Tuesday, Jun 19, 2018
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Book industry puts faith in sales appeal of religious titles

One of the nation's largest book-industry trade shows, the Book Expo America, will be spotlighting religion for the first time when it convenes next week in Chicago.

"Religion is just central to cultural conversation these days," said Lynn Garrett, one of the organizers of Religion & Spirituality Day at the expo, which runs from Thursday through June 6.

The religion-themed events, all slated for Friday, will include various programs and discussions on topics such as "Understanding Islam," "Sacred Texts and Classic Titles," and a panel titled "With the Authors" featuring such heavyweight writers as Andrew Greeley, Jerry B. Jenkins (of the Left Behind series), Oriah Mountain Dreamer, and Jonathan Kirsch.

Giving the keynote address at Book Expo America will be former President Bill Clinton, whose memoir My Life will be published at the end of June by Alfred A. Knopf.

Ms. Garrett, the religion editor at Publishers Weekly, said holding a Religion & Spirituality Day was "a natural progression" for the trade show, which will draw up to 45,000 industry insiders to Chicago's McCormick Place Convention Center.

"The religion category has been a bit of a surprise success story to the industry," she said. "Fifteen years ago, the New York publishers would have said it's not important to us, the religion publishers exist in their own little world."

But their focus has shifted since then, primarily because the public's growing hunger for spiritual

knowledge has caused a marked increase in sales of religion titles.

"This is a more serious time. People are looking for depth," Ms. Garrett said. "Just look at the headlines. This is not the '90s anymore."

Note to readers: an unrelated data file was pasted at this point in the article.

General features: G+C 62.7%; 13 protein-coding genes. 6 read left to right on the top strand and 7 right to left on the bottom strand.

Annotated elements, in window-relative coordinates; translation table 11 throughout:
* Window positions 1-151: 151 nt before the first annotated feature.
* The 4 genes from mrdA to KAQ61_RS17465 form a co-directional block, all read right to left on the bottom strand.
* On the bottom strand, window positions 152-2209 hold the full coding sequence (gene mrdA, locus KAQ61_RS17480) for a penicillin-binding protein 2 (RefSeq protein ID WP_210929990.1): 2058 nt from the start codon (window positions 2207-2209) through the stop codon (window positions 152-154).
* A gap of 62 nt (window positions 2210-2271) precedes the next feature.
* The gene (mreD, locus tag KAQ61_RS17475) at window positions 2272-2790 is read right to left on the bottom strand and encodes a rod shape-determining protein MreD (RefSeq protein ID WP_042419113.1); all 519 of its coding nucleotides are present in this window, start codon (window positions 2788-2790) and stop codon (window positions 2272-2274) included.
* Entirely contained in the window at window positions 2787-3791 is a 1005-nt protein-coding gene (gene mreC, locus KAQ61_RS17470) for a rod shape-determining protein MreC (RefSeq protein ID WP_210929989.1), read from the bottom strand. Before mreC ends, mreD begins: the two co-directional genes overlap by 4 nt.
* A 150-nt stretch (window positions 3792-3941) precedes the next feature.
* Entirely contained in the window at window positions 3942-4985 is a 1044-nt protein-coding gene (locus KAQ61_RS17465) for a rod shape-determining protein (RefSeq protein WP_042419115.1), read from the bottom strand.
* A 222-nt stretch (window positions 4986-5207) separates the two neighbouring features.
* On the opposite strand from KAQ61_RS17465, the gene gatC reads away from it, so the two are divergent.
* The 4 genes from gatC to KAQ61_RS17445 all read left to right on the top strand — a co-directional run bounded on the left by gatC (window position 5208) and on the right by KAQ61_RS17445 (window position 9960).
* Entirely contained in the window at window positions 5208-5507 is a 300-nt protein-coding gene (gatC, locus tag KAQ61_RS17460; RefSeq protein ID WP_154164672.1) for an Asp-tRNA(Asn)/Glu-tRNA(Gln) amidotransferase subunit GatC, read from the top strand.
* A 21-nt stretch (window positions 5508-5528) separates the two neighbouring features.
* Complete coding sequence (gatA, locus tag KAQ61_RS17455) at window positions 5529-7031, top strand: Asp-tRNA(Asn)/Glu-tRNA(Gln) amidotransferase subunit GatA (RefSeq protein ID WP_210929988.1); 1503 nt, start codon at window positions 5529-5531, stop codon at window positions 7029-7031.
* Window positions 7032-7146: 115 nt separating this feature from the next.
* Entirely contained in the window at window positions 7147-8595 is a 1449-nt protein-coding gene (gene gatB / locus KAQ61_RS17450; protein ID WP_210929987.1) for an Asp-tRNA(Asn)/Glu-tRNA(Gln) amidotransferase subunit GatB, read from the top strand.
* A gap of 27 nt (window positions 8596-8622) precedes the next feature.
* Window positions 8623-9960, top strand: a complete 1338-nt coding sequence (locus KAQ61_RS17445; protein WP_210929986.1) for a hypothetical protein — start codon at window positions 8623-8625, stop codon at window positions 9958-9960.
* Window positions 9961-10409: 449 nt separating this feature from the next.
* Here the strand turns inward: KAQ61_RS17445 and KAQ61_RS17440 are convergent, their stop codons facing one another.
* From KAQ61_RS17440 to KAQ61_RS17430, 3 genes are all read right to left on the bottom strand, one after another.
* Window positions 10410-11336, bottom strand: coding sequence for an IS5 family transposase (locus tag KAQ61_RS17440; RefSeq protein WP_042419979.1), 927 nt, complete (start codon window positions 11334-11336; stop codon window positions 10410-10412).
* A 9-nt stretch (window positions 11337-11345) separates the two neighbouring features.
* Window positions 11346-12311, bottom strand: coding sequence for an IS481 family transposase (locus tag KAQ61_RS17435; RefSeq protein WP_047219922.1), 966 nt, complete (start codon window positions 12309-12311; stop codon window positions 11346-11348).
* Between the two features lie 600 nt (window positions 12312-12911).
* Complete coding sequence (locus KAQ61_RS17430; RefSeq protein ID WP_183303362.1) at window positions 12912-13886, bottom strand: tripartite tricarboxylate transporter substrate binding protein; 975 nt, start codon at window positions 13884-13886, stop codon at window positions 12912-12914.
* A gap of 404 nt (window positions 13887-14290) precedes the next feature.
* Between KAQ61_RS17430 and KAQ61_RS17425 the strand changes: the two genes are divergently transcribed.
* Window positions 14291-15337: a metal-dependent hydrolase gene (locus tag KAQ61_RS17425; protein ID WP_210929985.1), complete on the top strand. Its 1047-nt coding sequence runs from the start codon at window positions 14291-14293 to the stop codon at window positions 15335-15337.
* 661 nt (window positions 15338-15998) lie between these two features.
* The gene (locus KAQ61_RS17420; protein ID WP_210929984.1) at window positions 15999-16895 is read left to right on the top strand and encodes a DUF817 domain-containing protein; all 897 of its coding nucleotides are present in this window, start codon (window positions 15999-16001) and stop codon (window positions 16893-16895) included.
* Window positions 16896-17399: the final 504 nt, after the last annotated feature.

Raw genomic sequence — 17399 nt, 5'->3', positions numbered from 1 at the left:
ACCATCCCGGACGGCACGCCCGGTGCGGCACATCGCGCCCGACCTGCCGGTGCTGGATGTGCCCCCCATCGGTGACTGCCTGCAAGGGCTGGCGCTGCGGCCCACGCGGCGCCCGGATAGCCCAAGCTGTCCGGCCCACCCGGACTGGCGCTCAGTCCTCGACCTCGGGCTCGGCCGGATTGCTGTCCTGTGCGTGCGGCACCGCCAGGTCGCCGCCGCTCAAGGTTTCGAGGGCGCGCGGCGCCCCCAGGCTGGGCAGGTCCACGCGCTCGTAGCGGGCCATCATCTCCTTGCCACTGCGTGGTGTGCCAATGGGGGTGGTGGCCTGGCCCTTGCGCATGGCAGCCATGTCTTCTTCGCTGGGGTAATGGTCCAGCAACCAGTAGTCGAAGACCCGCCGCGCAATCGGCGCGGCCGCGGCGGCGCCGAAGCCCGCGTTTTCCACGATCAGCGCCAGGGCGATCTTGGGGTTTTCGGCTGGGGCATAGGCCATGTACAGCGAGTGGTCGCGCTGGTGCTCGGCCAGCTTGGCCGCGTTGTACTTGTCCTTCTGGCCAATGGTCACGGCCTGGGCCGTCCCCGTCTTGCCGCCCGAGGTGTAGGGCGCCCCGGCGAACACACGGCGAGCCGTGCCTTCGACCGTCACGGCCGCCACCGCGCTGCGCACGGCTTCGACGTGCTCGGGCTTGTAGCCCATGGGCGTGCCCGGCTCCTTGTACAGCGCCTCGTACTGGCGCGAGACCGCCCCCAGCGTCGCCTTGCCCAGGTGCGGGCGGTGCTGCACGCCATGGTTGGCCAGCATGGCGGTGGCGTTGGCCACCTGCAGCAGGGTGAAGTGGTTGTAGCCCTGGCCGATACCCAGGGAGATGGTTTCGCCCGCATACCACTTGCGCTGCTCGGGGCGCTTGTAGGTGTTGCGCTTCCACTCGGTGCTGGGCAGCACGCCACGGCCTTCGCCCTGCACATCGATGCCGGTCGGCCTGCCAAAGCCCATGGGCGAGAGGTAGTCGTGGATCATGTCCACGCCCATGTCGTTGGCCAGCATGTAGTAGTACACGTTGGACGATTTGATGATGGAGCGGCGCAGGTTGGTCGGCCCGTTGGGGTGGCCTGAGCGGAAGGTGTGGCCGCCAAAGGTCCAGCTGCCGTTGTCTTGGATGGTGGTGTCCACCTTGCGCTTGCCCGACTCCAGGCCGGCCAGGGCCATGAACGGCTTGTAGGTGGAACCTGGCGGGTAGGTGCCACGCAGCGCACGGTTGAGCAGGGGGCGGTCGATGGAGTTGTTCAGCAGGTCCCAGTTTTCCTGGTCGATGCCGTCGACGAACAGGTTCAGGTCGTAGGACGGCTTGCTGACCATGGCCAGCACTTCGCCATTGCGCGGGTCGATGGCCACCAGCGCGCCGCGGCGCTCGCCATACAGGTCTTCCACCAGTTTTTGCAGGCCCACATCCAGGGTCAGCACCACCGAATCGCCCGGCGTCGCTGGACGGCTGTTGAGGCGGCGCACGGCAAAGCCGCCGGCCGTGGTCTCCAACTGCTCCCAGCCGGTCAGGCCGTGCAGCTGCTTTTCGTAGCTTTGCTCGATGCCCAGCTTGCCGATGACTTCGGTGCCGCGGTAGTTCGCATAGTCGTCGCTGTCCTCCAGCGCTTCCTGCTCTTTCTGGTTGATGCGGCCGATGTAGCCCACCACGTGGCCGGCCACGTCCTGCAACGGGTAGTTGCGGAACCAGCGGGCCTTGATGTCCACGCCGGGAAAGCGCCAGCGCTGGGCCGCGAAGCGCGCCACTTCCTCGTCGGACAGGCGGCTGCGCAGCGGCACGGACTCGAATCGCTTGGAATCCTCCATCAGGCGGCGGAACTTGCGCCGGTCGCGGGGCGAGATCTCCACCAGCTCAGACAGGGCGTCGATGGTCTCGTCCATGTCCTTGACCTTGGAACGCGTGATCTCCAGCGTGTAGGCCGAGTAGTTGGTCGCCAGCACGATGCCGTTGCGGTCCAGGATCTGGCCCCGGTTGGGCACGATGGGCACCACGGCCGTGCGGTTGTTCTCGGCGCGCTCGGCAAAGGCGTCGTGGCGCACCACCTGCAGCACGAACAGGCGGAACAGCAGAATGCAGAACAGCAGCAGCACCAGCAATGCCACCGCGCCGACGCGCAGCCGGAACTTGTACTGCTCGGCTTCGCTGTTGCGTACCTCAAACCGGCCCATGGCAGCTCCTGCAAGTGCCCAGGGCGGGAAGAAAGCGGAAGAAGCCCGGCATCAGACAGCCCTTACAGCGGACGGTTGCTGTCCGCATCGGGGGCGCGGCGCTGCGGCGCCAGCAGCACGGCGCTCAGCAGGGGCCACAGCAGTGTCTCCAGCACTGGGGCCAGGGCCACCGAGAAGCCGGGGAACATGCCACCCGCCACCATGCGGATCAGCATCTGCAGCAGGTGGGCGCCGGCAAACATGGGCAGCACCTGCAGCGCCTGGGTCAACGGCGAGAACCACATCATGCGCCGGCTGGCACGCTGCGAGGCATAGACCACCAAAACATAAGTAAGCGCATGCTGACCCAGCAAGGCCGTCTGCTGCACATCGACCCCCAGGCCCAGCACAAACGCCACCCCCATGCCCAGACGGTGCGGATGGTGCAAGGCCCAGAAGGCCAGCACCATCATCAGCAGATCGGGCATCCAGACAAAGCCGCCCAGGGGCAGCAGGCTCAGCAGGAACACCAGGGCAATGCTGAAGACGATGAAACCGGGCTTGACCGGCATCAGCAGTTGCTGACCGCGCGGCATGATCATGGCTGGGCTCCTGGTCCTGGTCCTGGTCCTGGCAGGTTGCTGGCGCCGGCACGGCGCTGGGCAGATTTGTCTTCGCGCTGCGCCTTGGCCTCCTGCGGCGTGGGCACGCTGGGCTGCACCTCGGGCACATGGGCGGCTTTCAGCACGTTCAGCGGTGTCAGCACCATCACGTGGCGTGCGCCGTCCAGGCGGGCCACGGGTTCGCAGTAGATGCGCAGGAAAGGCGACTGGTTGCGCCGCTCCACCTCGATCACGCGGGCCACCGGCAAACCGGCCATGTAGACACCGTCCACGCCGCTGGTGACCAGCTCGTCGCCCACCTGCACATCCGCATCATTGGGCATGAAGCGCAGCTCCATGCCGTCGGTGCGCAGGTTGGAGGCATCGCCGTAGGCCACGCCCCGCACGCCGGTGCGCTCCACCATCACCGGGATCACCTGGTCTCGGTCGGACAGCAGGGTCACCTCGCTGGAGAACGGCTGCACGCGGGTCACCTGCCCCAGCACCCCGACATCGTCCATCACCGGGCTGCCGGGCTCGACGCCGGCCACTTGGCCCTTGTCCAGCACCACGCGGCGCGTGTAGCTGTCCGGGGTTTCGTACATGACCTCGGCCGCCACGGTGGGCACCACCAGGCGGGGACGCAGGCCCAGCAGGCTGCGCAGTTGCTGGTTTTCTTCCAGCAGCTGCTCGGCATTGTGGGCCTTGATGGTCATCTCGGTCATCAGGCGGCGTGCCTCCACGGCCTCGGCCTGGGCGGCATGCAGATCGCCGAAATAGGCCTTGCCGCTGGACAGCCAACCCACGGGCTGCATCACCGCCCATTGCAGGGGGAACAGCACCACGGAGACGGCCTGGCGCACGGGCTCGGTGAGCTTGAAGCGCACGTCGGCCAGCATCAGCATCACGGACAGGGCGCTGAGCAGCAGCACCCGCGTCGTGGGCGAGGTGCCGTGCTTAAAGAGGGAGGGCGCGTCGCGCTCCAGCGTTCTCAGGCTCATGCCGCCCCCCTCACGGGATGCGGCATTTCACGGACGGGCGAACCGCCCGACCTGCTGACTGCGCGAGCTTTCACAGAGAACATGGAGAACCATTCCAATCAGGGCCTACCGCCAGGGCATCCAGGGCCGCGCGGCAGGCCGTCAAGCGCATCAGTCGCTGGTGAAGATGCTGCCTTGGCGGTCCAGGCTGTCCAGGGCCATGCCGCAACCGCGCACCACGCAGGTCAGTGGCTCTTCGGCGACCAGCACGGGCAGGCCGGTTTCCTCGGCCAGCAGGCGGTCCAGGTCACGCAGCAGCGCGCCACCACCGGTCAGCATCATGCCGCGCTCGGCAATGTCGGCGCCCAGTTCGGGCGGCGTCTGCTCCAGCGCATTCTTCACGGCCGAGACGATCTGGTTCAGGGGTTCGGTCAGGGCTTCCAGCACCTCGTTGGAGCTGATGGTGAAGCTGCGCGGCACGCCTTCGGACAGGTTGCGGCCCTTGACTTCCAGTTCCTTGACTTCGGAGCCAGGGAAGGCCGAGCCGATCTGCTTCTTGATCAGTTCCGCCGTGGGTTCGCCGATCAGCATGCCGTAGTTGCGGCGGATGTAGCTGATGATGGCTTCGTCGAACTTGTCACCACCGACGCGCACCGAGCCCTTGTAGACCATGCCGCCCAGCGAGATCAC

One proof of the public's fascination with spiritual issues is the phenomenal success of the Left Behind novels, which are set in modern times against an apocalpytic backdrop.

Since 1995, the writing team of Mr. LaHaye and Mr. Jenkins - featured on the May 24 cover of Newsweek magazine - has produced a dozen Left Behind thrillers that depict end-of-the-world scenarios combining fictional characters and the authors' interpretation of the biblical book of Revelation.

The 12-volume series, concluding with the latest release Glorious Appearing, has sold more than 62 million copies, making Mr. LaHaye and Mr. Jenkins "the most successful literary partnership of all time," as Newsweek stated.

While the Left Behind phenomenon was "a big factor" in getting the secular book industry's attention, it wasn't the only one.

"By the time Left Behind came along, religion was already a strong and vigorous category," Ms. Garrett said. "There were signs by the late '80s and throughout the '90s that religion and spirituality, broadly defined, had racked up some important sales."

But those sales were almost all in Christian bookstores. Christian romance novels, for example, were brisk sellers as far back as the late 1980s, Ms. Garrett said, but their sales were "under the radar" for the general publishing industry.

The staggering success of Left Behind prompted many mainstream book sellers to begin carrying religious titles.

A perpetually strong genre in religion is self-help books, Ms. Garrett said, citing Rick Warren's best-selling The Purpose-Driven Life as a prime example.

Bibles are another perennial favorite, although their sales are nearly impossible to chart. Many are sold in bulk to Christian organizations, and the sales figures at Christian bookstores are elusive because there is no industry standard for keeping track of sales at those outlets.

Ms. Garrett said genres that are gaining popularity include titles about the intersection of religion and hot-button issues such as bioethics and homosexuality; religious audio books, and religion and pop culture.

While the Book Expo America is spotlighting religion, the event is basically for the secular industry.

Religious publishers tend to feature their products that have a broad, crossover appeal, such as business or gardening books with religious foundations but which are not overtly spiritual.

"Our program speaks to a broad audience," said Greg Topalian, vice president and show manager of BEA, "and we hope it bridges the gap between serving a popular inspirational base on the one hand, and various theological as well as spiritual communities on the other."


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